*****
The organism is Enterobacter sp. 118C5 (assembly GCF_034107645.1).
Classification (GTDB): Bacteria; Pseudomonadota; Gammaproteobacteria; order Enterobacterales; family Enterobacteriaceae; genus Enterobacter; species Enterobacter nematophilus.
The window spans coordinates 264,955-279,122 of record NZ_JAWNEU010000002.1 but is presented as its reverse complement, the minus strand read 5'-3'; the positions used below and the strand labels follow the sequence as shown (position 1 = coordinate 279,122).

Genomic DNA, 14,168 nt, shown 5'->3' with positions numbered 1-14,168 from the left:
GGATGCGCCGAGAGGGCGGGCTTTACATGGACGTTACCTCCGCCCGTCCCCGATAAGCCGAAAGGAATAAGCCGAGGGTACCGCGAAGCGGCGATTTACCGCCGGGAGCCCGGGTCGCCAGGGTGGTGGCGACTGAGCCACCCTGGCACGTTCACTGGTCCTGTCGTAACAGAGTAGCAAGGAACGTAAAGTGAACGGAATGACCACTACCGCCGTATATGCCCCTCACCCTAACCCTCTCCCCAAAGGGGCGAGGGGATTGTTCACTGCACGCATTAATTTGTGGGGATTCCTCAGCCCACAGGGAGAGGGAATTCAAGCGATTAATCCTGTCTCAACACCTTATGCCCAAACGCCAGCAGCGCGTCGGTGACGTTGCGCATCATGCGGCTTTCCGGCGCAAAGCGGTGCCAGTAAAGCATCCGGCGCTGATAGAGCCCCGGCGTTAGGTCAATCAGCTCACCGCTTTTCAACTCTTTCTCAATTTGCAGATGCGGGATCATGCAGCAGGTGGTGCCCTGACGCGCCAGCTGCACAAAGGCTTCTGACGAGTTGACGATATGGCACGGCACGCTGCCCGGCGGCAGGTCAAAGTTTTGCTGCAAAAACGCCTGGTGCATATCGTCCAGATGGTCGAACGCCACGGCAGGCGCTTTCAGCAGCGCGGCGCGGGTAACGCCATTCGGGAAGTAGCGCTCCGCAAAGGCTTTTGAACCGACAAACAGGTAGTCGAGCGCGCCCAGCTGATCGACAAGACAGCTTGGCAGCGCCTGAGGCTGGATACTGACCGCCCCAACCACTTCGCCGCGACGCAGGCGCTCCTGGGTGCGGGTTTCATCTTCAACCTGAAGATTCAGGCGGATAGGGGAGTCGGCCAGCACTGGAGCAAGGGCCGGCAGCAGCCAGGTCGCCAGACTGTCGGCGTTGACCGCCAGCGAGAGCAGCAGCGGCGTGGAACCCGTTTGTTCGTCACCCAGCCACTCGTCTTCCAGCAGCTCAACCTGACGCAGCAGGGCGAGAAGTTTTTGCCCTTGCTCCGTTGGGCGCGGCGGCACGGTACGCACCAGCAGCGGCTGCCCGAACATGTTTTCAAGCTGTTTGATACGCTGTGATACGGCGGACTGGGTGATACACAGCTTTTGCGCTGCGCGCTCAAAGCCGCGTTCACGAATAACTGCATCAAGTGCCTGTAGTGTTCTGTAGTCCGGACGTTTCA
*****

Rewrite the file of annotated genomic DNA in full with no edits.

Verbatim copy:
The organism is Enterobacter sp. 118C5 (assembly GCF_034107645.1).
Classification (GTDB): Bacteria; Pseudomonadota; Gammaproteobacteria; order Enterobacterales; family Enterobacteriaceae; genus Enterobacter; species Enterobacter nematophilus.
The window spans coordinates 264,955-279,122 of record NZ_JAWNEU010000002.1 but is presented as its reverse complement, the minus strand read 5'-3'; the positions used below and the strand labels follow the sequence as shown (position 1 = coordinate 279,122).

Genomic DNA, 14,168 nt, shown 5'->3' with positions numbered 1-14,168 from the left:
GGATGCGCCGAGAGGGCGGGCTTTACATGGACGTTACCTCCGCCCGTCCCCGATAAGCCGAAAGGAATAAGCCGAGGGTACCGCGAAGCGGCGATTTACCGCCGGGAGCCCGGGTCGCCAGGGTGGTGGCGACTGAGCCACCCTGGCACGTTCACTGGTCCTGTCGTAACAGAGTAGCAAGGAACGTAAAGTGAACGGAATGACCACTACCGCCGTATATGCCCCTCACCCTAACCCTCTCCCCAAAGGGGCGAGGGGATTGTTCACTGCACGCATTAATTTGTGGGGATTCCTCAGCCCACAGGGAGAGGGAATTCAAGCGATTAATCCTGTCTCAACACCTTATGCCCAAACGCCAGCAGCGCGTCGGTGACGTTGCGCATCATGCGGCTTTCCGGCGCAAAGCGGTGCCAGTAAAGCATCCGGCGCTGATAGAGCCCCGGCGTTAGGTCAATCAGCTCACCGCTTTTCAACTCTTTCTCAATTTGCAGATGCGGGATCATGCAGCAGGTGGTGCCCTGACGCGCCAGCTGCACAAAGGCTTCTGACGAGTTGACGATATGGCACGGCACGCTGCCCGGCGGCAGGTCAAAGTTTTGCTGCAAAAACGCCTGGTGCATATCGTCCAGATGGTCGAACGCCACGGCAGGCGCTTTCAGCAGCGCGGCGCGGGTAACGCCATTCGGGAAGTAGCGCTCCGCAAAGGCTTTTGAACCGACAAACAGGTAGTCGAGCGCGCCCAGCTGATCGACAAGACAGCTTGGCAGCGCCTGAGGCTGGATACTGACCGCCCCAACCACTTCGCCGCGACGCAGGCGCTCCTGGGTGCGGGTTTCATCTTCAACCTGAAGATTCAGGCGGATAGGGGAGTCGGCCAGCACTGGAGCAAGGGCCGGCAGCAGCCAGGTCGCCAGACTGTCGGCGTTGACCGCCAGCGAGAGCAGCAGCGGCGTGGAACCCGTTTGTTCGTCACCCAGCCACTCGTCTTCCAGCAGCTCAACCTGACGCAGCAGGGCGAGAAGTTTTTGCCCTTGCTCCGTTGGGCGCGGCGGCACGGTACGCACCAGCAGCGGCTGCCCGAACATGTTTTCAAGCTGTTTGATACGCTGTGATACGGCGGACTGGGTGATACACAGCTTTTGCGCTGCGCGCTCAAAGCCGCGTTCACGAATAACTGCATCAAGTGCCTGTAGTGTTCTGTAGTCCGGACGTTTCA